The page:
The VersionOne MetaMorformizr App — Using the VersionOne REST Meta and Localization APIs to GET Serious

Developing Custom VersionOne Apps 101 Series Guide

Last time, in Understand Backbone Forms and Backbone.Model’s Two-Way Data Binding by Playing Around in the Chrome Developer Console, you got to play around in the Chrome Console with some awesome, and extremely powerful features of Backbone Forms and Backbone.Model — like simplified DTO creation and two way data binding.

But, so far in this series, we’ve only used the VersionOne REST Data API, but there are two other APIs, Meta and Localization. Let’s use them now.

And, since every respectable library or web site of the past ten years has dispensed with using the letter e at the end of its name, we’ll create the MetaMorformizr, because it will transform VersionOne meta data into HTML forms.

MetaMorformizr: into the wild blue yonder!

As  just mentioned, there’s another aspect to the VersionOne API that can take us up to an even higher level of abstraction and mastery. Right now, you might feel like you’re still in a cocoon, like a caterpillar, eager to fly.

With the VersionOne Meta and Localization APIs you can break free. You can undergo metamorphosis!

VersionOne Meta API

The VersionOne Meta API allows us to query information about the VersionOne Information Model. Quoting from the main documenatation source:

The Meta API provides a facility for retrieving information about the VersionOne business objects. This includes getting information about the asset types, attribute definitions, relationships and operations.

So, here’s a URL you can type in your browser’s address bar to get the meta information for the Story asset type:

Distilled down to our normal three stooges, Name, Description, Estimate, we have:

VersionOne Localization API

The Name, Description, Estimate attributes are all one word identifiers, so they can serve as nice titles for fields too, but what if we want to add the RequestedBy attribute? Do you, as a programmer, want to search and prefix capital letters, after the first character, with a space? You might say, “Hey, that should be easy, let me try it out!”, like I did:

Sure, but no. How to use Localization for real?

Notice the property DisplayName from the JSON meta output above: AttributeDefinition’Name’Story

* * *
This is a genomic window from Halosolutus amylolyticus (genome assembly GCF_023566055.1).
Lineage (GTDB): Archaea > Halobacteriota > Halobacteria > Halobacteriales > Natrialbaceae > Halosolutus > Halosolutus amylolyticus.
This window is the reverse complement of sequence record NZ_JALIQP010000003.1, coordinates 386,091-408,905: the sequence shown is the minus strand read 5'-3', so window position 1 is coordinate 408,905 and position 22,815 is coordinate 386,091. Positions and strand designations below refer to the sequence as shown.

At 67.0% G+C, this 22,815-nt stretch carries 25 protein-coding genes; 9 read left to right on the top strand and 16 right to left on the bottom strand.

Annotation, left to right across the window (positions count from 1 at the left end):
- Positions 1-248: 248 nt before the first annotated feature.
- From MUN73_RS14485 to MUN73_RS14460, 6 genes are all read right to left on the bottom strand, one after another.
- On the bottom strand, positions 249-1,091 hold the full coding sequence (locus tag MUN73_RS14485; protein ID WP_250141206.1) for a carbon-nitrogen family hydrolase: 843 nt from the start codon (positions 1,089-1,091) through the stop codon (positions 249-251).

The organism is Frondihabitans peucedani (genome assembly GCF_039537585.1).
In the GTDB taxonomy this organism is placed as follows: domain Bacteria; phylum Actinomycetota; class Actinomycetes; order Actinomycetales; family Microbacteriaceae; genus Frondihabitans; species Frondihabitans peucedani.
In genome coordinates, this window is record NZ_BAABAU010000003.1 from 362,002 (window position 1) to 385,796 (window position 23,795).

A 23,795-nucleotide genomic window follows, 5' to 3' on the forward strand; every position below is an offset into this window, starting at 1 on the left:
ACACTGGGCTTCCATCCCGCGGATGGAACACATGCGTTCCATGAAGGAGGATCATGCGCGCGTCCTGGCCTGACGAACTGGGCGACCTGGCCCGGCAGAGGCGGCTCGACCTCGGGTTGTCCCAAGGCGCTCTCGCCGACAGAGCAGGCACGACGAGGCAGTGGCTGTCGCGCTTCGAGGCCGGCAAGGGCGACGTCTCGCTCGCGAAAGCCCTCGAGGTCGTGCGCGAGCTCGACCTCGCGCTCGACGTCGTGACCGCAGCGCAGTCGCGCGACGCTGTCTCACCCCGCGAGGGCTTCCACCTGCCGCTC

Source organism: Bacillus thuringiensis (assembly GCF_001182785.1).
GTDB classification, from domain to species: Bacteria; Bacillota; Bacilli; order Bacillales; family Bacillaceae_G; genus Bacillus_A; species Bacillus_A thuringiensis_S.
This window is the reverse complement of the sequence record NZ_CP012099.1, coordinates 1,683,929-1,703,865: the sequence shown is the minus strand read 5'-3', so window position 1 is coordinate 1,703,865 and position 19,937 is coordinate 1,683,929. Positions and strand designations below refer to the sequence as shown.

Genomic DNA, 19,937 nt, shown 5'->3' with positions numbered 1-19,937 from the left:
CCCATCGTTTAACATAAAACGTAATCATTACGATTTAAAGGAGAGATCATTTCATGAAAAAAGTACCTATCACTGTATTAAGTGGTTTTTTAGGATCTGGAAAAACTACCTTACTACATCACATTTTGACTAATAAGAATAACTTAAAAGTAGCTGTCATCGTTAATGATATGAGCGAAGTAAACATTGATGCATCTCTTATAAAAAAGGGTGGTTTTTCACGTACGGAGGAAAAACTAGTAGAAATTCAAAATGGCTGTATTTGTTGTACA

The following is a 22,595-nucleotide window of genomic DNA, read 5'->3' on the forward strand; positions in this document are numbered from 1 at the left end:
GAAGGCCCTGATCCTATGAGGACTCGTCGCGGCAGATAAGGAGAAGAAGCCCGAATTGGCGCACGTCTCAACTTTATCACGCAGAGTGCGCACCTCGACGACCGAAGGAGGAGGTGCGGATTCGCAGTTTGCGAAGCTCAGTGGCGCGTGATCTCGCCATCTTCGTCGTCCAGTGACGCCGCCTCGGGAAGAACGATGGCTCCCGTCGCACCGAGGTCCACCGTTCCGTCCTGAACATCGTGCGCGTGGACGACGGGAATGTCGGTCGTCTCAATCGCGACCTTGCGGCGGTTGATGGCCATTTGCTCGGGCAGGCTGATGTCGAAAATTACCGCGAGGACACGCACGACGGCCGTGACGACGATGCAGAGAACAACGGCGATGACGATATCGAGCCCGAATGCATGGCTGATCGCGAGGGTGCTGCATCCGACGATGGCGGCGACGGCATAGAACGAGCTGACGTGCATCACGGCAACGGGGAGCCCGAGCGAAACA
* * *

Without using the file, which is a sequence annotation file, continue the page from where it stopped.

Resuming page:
This value can be passed to the Localization API to get the label for the field title. But, let’s try it with RequestedBy:

It returns “Requested By”.

There’s a lot more to the Localization API, including getting language-specific strings, so check out the documentation for more information.

Let the transformation begin

Armed with this, we can now dynamically create even the formSchema itself that we built by hand last time. And, what’s more, we can even dynamically supply the field names on the query string or from a select list.

Refactored HTML

The HTML has lots of improvements, and some instructional text, plus a hard-coded subset of the possible Story attributes in a select list.

The refactored JavaScript

The CSS has improvements too

Try your creation out now, or  try the live MetaMorformizr JSFiddle!


There is not all that much different code from the Backbone-Fortified example, except of course for the Meta and Localization API calls and setup. That stuff might look a little bit hairy, but it turns out not so bad.

There are a lot of Underscore.js helper functions in use, plus a feature of jQuery called Deferred Objects. We explains a bit about that in a previous article.

I’ve written most of these articles over the course of just a few days, so I am taking a REST for now. You can HTTP GET this jQuery documentation page to learn more about Deferred Objects, and GET this one to study up on the Underscore.js functions you see in the code.

This Stackoverflow link helped me do the array of deferred objects properly, and notice that it requires a closure, otherwise the variable always ends up pointing to the most recent value in the loop iteration.

Next up: JavaScript’s not the only language you can write JavaScript with

Huh? Well, there are lots of languages these days that compile into JavaScript. One of the favorites, ok by some of us, around VersionOne is CoffeeScript. It was created by Jeremy Ashkenas, the same guy who brought us Backbone.js and Underscore.js, so you know it’s worth looking at more closely.

Head over to Just for Fun: Convert MetaMorformizr to CoffeeScript to close out this series!

Until next time, stay agile, not fragile.

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